Every new generation of mobile technology, from 1G to 4G, has heralded faster speeds and more functionality. Now we are headed towards 5G – the next-generation of wireless technology that ultimately promises to assist in delivering the kind of speeds that let you download a 3GB HD film in seconds (compared to around a minute or two for the latest 4G LTE technologies).
What is low latency?
5G will help deliver faster speeds, more capacity, and the scale to support ten times more connected devices. But one of its biggest game-changing features is latency – the round-trip time it takes for data to transmit from one point to another, or put simply, the response time.
Compared with 4G, 5G may eventually deliver 1/30th of the latency. We’re talking about 30 milliseconds on 4G vs 1 – 6 milliseconds on 5G (though early 5G won’t be quite this responsive). This quicker relay of information with less delays in between will assist in making a difference to various technological applications.
For instance, imagine an on-road autonomous vehicle that uses a variety of on-board sensors to read its surroundings. Faster end-to-end transmission from those sensors to the cloud means it could quickly process and recognise any potentially hazardous situations and react in a timely way.
“5G still has to adhere to the laws of physics – limited by the speed of light. However, with 5G technology, what has changed is the time it takes for data to travel from your device to the tower, through the server, and to a router to get somewhere" says Paul Milford, Networks Principal, Mobile Innovation Rollout at Telstra.
How does 5G’s low latency benefit real-world business applications?
The decrease in latency would be beneficial in a lot of instances when response and reaction times are critical. Combined with other technological innovations like software defined networks, big data, machine learning and IoT, the potential is vast.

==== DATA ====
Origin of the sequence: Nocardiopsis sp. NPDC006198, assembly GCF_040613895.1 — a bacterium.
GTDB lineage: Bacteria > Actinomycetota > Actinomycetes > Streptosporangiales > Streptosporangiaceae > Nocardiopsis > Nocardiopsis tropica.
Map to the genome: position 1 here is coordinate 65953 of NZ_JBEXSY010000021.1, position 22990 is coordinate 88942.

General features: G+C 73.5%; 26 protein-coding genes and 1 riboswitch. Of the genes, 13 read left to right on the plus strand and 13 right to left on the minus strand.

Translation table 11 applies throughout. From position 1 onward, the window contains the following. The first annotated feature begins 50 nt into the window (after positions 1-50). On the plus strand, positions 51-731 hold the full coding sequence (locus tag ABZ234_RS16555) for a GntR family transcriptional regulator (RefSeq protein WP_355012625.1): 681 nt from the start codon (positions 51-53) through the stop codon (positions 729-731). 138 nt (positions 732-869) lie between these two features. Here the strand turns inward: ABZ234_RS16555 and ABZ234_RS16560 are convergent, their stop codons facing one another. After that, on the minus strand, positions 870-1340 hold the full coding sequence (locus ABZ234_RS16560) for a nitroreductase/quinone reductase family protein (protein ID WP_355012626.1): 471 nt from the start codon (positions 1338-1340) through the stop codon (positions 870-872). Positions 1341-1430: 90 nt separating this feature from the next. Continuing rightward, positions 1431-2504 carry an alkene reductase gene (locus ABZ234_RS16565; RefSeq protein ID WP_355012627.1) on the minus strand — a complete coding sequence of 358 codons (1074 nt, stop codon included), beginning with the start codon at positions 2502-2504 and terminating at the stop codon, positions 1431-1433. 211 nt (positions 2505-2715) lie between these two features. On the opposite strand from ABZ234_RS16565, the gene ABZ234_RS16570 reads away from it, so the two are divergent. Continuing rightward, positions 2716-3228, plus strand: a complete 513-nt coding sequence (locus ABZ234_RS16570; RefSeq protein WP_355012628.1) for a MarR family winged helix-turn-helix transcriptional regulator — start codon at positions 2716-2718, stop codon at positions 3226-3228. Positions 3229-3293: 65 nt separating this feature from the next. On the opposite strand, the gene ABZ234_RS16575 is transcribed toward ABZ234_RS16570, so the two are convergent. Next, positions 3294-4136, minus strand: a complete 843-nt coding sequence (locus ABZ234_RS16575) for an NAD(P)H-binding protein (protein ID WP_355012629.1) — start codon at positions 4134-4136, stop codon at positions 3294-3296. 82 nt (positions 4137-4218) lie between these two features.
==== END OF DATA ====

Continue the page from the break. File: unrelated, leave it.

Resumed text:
“Imagine a race where high-performance cars relay a huge variety of data, from braking to acceleration to wind dynamics, back to the team’s dashboards. Now imagine if all that data is relayed via 5G. In a car race when every millisecond matters, giving the team virtually real-time data would help them make in-the-moment racing decisions” says Paul.
In another example, imagine a healthcare professional remotely controlling a robotic arm to conduct ultrasounds or surgery on patients via 5G. The faster haptic feedback that’s only possible through 5G will enable more accurate outcomes.
How do we get there?
It’s anticipated that 5G will contribute as much as $50 billion to Australia’s GDP by 2030 according to Deloitte’s recent report.
At Telstra, our ambition is to help ensure Australian businesses can be among the first in the world to leverage the transformative potential of 5G. We’re leading in rolling out 5G, achieving a number of world and Australian firsts, and have already rolled out more than 200 5G-enabled sites.
The use cases for 5G will keep growing as the technology develops. That’s why at Telstra we’re continuing to prepare for significant adjacent new opportunities for technologies such as the Internet of Things, AI, augmented reality and drones, which will be dependent on the quality of the underlying network.